It can be argued that rules were considered to be very important. And in turn, as icons made their way into the artworks, it was a way that images could be replicated by any artist, and the viewer of the finished piece would, if nothing else, recognize the buddhas, bodhisattvas, gods, deities, and saints in question. It is interesting to note, however, that the gender of the deity was on occasion very fluid, as in the case of Avalokiteshvara as he traveled from India through to Japan. At the birth of his journey, he was presented as the Indian male bodhisattva Padmapani and seemed to have slowly transformed into the very gentle young Japanese Kannon via the increasingly androgynous Avalokiteshvara manifestation to the motheresque Guan Yin, as the emanation of compassion and mercy traversed into the feminine across the landscape. What remained constant however, was the focus of intention, gestures, and accoutrement.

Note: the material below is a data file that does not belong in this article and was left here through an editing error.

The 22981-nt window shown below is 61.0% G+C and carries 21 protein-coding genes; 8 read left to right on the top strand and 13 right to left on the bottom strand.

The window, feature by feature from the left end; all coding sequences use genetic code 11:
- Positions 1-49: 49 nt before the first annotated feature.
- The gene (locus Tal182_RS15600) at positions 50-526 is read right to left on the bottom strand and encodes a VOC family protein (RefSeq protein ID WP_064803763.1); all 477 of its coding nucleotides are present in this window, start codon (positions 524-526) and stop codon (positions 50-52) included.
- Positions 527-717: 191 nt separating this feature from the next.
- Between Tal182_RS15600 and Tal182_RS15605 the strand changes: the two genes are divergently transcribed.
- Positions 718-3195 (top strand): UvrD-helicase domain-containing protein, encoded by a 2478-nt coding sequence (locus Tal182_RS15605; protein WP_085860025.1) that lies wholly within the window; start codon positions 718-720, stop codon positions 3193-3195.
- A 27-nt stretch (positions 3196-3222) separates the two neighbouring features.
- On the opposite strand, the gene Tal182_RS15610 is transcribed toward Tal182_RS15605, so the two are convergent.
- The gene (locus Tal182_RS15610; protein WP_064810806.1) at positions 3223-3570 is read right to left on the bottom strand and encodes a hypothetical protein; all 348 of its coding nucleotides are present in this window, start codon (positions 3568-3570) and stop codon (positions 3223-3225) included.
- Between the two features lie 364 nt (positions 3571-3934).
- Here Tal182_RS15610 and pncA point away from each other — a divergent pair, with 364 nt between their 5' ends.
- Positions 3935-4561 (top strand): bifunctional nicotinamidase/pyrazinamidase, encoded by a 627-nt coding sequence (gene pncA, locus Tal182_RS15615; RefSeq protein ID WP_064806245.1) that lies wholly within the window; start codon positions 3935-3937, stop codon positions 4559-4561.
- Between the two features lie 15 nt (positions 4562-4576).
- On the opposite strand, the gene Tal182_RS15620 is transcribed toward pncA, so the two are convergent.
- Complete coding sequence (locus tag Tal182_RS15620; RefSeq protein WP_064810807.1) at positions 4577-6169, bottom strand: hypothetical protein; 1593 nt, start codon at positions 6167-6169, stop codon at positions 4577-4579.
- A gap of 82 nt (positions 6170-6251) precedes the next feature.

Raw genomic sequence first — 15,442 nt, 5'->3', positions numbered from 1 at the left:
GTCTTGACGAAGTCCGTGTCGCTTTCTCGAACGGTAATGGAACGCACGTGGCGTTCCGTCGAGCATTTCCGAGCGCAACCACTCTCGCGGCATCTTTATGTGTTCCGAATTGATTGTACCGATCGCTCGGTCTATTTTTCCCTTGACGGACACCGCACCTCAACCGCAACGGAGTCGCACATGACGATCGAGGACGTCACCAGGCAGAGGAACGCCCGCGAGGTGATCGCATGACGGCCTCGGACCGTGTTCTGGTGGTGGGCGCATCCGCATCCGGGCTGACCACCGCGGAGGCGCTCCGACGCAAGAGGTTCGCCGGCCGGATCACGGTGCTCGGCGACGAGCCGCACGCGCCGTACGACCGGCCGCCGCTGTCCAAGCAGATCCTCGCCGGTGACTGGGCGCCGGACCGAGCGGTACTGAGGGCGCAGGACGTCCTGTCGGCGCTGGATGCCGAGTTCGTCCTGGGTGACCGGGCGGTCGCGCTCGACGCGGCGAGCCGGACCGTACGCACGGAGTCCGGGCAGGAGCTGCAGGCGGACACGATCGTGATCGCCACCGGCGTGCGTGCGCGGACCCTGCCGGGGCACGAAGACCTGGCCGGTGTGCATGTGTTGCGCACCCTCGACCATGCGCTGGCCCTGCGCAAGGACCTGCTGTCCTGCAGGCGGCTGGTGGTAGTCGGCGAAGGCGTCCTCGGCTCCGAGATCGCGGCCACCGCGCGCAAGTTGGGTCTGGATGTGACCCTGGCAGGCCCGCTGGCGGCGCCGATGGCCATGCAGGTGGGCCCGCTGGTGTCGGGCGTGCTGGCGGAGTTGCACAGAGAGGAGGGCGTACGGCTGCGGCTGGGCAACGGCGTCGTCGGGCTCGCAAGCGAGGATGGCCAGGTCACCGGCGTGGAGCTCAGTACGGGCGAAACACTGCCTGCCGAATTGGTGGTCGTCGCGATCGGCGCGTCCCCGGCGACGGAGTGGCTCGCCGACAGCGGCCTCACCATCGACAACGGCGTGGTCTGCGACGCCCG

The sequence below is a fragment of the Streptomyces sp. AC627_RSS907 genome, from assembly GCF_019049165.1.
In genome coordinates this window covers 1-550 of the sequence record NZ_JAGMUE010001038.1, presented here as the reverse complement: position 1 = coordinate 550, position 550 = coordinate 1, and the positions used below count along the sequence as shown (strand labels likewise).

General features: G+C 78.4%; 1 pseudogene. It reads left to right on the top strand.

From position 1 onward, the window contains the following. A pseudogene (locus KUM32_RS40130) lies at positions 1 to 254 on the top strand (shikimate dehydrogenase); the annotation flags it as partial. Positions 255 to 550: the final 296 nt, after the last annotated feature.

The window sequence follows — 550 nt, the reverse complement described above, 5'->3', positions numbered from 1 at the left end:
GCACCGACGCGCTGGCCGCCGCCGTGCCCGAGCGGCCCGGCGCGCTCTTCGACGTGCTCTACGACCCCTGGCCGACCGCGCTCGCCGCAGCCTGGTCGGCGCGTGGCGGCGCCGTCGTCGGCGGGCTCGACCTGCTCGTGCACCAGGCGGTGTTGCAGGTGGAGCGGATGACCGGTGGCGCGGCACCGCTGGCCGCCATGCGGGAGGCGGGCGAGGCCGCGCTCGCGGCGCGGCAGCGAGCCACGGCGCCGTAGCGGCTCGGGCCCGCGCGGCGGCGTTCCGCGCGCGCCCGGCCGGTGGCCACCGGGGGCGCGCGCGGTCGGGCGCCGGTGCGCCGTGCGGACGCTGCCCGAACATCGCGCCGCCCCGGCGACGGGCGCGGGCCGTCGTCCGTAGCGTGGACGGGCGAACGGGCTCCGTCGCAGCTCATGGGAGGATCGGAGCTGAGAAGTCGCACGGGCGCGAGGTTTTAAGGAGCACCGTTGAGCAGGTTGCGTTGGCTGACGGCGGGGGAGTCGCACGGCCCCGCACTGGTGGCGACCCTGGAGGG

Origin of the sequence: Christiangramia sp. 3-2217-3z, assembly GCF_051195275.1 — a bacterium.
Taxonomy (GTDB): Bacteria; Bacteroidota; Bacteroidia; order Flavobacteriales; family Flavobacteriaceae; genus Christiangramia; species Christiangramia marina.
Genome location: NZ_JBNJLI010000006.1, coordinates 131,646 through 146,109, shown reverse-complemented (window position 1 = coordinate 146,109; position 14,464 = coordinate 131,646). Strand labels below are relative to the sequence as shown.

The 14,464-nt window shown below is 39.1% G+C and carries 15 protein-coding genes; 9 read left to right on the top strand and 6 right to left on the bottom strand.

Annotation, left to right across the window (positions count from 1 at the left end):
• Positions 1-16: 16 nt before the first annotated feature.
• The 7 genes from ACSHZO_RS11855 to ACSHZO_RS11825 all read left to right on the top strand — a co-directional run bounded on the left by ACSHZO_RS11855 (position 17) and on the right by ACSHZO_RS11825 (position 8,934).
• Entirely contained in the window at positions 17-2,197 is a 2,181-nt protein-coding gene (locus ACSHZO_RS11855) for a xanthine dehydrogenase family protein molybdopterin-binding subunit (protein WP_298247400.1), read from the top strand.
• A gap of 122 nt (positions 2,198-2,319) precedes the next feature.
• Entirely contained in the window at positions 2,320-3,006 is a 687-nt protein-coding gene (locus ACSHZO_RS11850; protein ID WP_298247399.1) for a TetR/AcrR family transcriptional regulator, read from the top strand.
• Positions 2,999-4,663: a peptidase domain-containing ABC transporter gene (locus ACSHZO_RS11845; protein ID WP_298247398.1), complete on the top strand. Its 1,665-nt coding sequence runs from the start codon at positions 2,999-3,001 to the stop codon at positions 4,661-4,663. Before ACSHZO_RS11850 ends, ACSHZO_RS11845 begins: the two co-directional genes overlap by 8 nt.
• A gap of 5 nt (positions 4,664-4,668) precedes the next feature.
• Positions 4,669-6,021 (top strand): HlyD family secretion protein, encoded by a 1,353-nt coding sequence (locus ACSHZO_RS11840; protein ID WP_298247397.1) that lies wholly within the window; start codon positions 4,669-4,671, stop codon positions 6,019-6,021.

The recent phenomena I alluded to earlier, of course, are women. However, scholars of art history increasingly agree that women were far more active in the painting of religious art than previously thought, or was convenient to the paradigm that recorded and invested in a particular version of history. Sadly, until the Renaissance era, female artists were unrecognized, unmerited, and left anonymous. Most would have been nuns, or related, perhaps by marriage, to a male artist.